Ezra Klein Writes – Hilarity Ensues

The Washington Post’s Ezra Klein is always dependable for incisive analysis of insurance issues. In his latest entry, he looks at the inequities of the individual health insurance market:

The individual market — which serves five percent of the population, and which is where the disruptions are happening — is a horror show. It’s a market where healthy people benefit from systematic discrimination against the sick, where young people benefit from systematic discrimination against the old, where men benefit from systematic discrimination against women, and where insurers benefit from systematic discrimination against the uninformed.

Let’s look at other insurance markets Klein could fix:

the auto insurance market – where old people benefit from systematic discrimination against the young, where safe drivers benefit from systematic discrimination against drunk drivers;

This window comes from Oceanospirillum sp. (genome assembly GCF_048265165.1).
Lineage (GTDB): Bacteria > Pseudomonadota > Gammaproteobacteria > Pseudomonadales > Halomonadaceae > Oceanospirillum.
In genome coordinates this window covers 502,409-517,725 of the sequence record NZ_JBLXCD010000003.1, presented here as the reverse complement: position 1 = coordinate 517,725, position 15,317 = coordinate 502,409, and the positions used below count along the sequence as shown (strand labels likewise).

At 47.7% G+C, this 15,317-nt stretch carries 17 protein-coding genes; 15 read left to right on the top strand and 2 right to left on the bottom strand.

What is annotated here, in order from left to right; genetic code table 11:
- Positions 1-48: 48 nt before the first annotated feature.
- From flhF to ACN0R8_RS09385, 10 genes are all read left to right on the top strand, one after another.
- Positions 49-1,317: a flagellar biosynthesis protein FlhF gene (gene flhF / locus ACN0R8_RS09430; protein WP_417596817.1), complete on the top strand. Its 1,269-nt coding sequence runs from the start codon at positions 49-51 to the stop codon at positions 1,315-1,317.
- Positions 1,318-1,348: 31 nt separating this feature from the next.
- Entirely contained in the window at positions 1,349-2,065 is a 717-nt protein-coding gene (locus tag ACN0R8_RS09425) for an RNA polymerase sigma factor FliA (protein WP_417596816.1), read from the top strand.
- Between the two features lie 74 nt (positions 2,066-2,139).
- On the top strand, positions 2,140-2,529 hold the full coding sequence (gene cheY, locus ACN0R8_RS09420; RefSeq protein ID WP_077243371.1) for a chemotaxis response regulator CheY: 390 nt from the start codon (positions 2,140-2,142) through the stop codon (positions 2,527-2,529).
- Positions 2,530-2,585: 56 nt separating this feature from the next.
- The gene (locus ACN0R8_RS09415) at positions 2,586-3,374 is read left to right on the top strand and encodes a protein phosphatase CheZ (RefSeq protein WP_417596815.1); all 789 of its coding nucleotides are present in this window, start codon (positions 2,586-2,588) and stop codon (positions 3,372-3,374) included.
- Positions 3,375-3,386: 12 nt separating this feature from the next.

or perhaps,

the life insurance market – where young people benefit from systematic discrimination against the old, where women benefit from systematic discrimination against men.

What Klein and other commentators don’t realize is that the existence of underwriting rules in all insurance markets began in the time when the biggest issue that regulators had with insurance was the solvency of insurance companies. Insurance companies (and most weren’t for profit in the beginning) with inadequate underwriting rules went insolvent and no one’s claims got paid. That was the biggest regulatory concern.

I suppose that when we move to a single payer system, that will solve the solvency question, we’ll just raise taxes.